Jewish concepts of the afterlife provide tension and even paradox in considering the afterlife, but in its foundations it was a very neutral view. In the Deuteronomic system the main concern was justice in life. Afterlife was not discussed thoroughly, if at all. Judaism “measures justice according to prosperity and adversity in life” (p.153). Yahweh rewarded and punished in life, but there was no vindication or damnation in the afterlife. Sheol, which we usually translate death or the grave but is also often translated “hell,” was not understood as we understand hell. Sheol in ancient Judaism was understood simply as death or the grave. As history progressed, views emerged giving “levels” to Sheol (p.162). The book of Job may have been written as a direct challenge to the Deutreronomic system (p.156). Until Job was written it was thought that righteous people were blessed and unrighteous people were cursed. It was articulated within the Torah; the Jewish law. In Job we see a righteous man cursed even though he is righteous. This certainly would have raised some questions for contemporary readers. Job also represented questions that many people in the culture were already asking. Job calls out for “moral death.” He questions God concerning “the nature of death” saying that God cannot be just if He “destroys both the blameless and the wicked” (p.158). Job called for postmortem justice because it wasn’t playing out in life. The concept of “eternal punishment” which is later alluded to in the New Testament only saw it’s infancy in the book of Daniel and some other apocalyptic literature.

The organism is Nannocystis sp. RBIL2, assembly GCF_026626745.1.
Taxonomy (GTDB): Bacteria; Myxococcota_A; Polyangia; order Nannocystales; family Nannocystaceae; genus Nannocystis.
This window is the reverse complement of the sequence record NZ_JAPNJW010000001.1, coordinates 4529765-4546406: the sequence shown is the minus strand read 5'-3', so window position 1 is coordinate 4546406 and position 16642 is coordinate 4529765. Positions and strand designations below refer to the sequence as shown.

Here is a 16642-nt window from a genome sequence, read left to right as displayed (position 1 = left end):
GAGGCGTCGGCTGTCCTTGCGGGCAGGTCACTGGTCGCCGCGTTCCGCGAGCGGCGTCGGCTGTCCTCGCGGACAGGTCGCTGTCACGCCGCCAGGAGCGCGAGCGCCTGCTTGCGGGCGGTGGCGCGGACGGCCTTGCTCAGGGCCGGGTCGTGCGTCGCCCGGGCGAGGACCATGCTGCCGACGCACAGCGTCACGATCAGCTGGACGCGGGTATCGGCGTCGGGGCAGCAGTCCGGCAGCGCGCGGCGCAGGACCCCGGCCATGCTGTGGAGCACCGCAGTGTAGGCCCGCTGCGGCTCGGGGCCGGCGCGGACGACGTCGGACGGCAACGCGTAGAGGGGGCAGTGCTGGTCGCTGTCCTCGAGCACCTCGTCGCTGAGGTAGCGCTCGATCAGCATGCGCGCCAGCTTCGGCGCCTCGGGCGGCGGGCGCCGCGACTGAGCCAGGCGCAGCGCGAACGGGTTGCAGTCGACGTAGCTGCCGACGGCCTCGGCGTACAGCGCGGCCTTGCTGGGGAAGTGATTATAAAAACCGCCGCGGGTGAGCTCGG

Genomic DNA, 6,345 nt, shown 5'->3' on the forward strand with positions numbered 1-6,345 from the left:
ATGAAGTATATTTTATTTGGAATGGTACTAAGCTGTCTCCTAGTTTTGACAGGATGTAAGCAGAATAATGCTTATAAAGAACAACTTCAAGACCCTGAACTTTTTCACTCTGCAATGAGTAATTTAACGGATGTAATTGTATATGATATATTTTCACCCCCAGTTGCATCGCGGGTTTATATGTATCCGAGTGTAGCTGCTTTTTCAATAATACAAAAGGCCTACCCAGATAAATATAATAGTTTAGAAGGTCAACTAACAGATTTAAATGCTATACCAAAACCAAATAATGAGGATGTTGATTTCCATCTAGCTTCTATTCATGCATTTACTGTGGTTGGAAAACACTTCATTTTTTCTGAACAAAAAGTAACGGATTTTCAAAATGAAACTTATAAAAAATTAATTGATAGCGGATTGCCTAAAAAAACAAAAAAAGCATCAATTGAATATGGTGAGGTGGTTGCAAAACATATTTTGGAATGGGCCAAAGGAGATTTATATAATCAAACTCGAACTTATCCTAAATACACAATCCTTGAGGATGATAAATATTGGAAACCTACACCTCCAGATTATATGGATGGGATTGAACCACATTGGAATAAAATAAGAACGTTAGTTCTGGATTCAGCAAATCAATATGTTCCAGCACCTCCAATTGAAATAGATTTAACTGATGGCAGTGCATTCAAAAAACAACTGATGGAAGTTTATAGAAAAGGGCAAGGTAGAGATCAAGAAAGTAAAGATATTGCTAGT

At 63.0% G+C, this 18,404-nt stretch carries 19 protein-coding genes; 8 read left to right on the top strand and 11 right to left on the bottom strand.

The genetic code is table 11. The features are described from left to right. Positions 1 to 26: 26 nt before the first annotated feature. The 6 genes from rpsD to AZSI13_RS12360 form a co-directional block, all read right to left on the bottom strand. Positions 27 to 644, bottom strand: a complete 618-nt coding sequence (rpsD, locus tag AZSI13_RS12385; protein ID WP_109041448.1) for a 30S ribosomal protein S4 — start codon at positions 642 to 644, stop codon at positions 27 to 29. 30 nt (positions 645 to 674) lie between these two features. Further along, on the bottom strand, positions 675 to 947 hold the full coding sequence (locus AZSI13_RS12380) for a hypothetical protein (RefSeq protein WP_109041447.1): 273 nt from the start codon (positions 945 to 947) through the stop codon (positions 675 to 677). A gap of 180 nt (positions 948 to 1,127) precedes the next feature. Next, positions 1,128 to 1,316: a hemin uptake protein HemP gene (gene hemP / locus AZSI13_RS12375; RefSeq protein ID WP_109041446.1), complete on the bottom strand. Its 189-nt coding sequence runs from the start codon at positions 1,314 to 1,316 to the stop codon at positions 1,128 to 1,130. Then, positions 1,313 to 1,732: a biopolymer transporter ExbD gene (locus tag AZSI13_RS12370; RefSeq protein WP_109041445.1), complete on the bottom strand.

Early Christian views formed primarily from the Ancient Jewish concepts with some likely influence from Hellenistic philosophy. One important note is that the main theme in the New Testament is not Hell or eternal damnation rather it is “eternal life” (p.205). The Most influential Christian writers expressed an “aspiration for universal salvation” (p.228). They seem to avoid discussing damnation but naturally it came up. Paul does not refer to Gehenna, which we translate as hell in the New Testament, as eternal punishment. In fact he seems to be more of an annihilationist than anything else. John, agreeing with Paul on Soteriological matters as far as what qualifies for exclusion, alludes to eternal damnation only slightly stronger.